In a book that Harold Bloom, in The New York Times Book Review, called a "strong, somber book on an appalling subject," Anthony Julius offers a wide-ranging and insightful history of anti-Semitism in England, the first such study of its kind. Julius focuses on four distinct versions of English anti-Semitism. He first describes the anti-Semitism of medieval England, a radical prejudice of defamation, expropriation, and murder, which culminated in 1290, the year Edward I expelled the Jews from England. The second strand is literary anti-Semitism, from the anonymous medieval ballad "Sir Hugh, or the Jew's Daughter," through Chaucer's "The Prioress's Tale" and Shakespeare's Merchant of Venice, to T. S. Eliot and beyond. The third is modern anti-Semitism, the commonplace anti-Semitism of insult and exclusion, running from the mid-17th century through to the late 20th century. The final chapters then deal with contemporary anti-Semitism, emerging in the late 1960s and the 1970s, which treats Zionism and the State of Israel as illegitimate Jewish enterprises.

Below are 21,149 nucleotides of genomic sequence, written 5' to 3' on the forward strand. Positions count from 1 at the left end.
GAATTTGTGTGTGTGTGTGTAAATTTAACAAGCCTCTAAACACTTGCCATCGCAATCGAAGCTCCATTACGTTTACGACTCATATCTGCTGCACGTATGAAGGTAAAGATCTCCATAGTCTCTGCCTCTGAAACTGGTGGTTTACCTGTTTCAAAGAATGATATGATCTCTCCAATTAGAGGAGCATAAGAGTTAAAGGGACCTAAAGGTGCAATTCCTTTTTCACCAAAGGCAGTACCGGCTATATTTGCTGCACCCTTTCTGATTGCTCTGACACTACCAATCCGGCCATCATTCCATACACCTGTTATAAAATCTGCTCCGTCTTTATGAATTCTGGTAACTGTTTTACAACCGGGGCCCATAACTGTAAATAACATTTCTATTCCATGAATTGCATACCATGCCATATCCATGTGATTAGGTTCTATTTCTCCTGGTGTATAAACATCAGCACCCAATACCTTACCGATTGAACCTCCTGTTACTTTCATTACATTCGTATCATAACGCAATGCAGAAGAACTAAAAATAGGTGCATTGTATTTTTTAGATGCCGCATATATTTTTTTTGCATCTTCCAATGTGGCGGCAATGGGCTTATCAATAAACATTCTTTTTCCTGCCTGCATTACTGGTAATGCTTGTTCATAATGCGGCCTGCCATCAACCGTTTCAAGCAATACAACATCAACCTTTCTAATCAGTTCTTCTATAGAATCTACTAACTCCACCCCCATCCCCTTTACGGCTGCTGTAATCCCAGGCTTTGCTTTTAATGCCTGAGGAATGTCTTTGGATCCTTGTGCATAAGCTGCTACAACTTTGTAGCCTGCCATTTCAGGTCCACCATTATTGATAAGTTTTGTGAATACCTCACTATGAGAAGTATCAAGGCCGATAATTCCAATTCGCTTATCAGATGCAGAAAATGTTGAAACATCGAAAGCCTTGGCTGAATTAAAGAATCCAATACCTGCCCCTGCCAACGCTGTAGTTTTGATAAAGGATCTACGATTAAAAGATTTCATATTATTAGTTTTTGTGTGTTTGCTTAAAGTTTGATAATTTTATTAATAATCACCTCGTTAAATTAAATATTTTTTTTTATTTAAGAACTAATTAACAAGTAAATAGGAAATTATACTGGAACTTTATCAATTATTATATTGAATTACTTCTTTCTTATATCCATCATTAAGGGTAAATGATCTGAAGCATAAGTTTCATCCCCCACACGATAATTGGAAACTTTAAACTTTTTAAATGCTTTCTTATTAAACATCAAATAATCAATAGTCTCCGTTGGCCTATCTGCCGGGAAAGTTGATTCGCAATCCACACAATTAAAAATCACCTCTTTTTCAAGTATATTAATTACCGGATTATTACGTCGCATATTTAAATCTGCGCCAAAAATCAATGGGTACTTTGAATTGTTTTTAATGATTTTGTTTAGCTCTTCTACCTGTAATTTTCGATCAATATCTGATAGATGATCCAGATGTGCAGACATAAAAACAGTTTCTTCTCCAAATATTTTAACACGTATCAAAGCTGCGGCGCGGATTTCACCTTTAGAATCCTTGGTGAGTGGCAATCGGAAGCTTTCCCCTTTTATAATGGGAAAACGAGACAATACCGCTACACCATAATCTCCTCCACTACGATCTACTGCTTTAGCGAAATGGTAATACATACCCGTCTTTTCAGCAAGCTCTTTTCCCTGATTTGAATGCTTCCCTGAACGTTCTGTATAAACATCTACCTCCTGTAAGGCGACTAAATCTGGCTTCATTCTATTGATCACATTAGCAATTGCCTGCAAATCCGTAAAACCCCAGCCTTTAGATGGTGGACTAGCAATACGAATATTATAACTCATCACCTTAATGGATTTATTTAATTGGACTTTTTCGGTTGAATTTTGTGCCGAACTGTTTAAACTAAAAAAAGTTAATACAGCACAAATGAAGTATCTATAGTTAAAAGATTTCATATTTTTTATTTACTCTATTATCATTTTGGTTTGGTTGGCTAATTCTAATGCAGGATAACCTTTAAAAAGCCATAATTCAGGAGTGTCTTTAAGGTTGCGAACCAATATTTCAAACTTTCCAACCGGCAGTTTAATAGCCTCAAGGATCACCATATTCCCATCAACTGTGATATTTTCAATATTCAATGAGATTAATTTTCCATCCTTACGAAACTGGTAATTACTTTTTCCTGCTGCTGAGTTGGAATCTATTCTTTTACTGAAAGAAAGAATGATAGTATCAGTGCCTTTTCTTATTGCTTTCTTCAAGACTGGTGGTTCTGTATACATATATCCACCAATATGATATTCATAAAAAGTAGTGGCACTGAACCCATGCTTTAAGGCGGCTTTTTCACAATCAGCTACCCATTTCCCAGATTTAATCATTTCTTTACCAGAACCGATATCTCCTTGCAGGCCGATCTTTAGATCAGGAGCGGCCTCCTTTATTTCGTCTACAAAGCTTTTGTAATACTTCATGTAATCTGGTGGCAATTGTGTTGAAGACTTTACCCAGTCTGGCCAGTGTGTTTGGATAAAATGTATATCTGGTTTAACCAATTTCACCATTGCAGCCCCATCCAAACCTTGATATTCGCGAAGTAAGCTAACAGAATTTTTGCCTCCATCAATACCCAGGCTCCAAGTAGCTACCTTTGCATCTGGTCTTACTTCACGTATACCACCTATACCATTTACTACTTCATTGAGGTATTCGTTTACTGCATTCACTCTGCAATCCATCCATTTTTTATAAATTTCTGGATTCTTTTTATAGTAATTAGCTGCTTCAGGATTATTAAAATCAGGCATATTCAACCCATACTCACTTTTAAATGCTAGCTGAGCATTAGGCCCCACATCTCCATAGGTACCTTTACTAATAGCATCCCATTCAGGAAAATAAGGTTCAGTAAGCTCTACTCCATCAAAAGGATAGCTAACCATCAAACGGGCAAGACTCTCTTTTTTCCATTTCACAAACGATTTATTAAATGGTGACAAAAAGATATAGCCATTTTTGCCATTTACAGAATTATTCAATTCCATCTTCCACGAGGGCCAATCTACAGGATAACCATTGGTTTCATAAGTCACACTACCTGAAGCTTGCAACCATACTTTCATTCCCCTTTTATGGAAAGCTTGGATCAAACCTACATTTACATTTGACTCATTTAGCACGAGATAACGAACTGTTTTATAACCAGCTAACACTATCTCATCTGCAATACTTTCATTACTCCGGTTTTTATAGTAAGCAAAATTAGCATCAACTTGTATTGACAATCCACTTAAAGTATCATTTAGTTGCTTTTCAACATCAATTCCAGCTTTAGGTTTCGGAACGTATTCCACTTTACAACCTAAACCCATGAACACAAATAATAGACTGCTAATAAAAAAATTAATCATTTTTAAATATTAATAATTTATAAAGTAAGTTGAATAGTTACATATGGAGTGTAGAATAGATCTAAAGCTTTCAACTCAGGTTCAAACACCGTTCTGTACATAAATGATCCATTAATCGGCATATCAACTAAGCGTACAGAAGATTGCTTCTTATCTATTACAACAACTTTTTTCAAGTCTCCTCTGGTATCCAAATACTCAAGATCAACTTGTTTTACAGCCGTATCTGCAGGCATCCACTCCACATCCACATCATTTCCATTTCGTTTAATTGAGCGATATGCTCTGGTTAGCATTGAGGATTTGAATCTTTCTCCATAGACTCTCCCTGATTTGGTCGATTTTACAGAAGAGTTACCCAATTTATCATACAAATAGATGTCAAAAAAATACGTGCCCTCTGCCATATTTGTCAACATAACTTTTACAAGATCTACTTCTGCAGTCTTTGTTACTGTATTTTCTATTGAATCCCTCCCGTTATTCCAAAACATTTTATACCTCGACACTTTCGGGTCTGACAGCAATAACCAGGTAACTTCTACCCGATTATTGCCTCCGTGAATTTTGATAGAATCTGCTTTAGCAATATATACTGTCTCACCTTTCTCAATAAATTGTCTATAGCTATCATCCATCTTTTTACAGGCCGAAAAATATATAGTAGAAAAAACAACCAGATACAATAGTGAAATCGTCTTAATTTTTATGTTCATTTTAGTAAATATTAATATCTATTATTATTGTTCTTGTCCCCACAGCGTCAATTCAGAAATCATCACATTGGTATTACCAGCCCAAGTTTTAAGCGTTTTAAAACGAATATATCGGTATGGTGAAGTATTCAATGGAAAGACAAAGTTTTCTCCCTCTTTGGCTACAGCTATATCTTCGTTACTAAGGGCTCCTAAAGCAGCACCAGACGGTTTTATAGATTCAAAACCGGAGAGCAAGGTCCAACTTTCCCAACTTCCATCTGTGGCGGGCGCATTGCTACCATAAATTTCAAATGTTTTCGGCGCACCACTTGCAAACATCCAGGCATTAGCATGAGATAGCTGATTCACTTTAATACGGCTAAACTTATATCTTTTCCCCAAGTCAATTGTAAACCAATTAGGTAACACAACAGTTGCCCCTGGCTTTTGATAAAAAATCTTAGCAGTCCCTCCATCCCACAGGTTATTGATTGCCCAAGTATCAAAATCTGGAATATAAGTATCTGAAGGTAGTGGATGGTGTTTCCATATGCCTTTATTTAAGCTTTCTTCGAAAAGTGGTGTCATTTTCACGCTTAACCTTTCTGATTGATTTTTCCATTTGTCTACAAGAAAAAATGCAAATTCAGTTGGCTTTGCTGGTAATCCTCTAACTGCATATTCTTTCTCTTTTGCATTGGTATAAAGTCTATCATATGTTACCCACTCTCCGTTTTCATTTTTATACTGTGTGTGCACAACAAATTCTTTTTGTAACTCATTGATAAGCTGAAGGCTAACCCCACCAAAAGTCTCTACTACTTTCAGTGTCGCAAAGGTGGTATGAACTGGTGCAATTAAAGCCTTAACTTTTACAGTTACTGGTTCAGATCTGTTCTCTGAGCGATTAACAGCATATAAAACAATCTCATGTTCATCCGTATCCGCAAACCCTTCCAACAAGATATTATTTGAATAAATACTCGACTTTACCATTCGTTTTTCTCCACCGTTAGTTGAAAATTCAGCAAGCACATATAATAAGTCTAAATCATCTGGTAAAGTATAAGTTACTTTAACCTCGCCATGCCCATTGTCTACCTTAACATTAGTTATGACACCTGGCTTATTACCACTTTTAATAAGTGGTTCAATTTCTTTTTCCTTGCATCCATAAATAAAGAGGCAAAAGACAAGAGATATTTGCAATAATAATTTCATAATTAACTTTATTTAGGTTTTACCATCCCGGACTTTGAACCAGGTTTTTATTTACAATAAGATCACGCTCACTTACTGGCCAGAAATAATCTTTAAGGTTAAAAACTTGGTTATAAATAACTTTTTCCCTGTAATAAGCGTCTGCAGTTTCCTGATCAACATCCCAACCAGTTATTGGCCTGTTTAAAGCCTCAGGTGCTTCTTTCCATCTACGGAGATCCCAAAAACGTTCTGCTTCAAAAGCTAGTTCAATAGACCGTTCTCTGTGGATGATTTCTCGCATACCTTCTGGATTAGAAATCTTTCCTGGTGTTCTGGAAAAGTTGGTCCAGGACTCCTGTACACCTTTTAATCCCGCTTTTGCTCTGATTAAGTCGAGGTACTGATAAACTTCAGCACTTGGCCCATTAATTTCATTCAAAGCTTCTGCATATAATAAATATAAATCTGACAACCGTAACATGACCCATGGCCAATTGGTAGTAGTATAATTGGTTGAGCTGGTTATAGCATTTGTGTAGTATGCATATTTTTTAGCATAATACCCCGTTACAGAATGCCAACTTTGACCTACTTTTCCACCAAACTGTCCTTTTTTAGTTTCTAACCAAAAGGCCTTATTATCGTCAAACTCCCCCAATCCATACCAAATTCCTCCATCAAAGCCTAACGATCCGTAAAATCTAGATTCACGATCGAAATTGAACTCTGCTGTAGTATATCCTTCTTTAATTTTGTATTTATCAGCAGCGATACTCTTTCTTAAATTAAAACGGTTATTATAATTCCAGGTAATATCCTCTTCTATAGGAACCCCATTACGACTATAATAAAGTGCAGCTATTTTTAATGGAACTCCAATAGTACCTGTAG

Anthony Julius is Chairman of the London Consortium, a Visiting Professor at Birkbeck College, University of London, and Vice-President of the Diana, Princess of Wales Memorial Fund.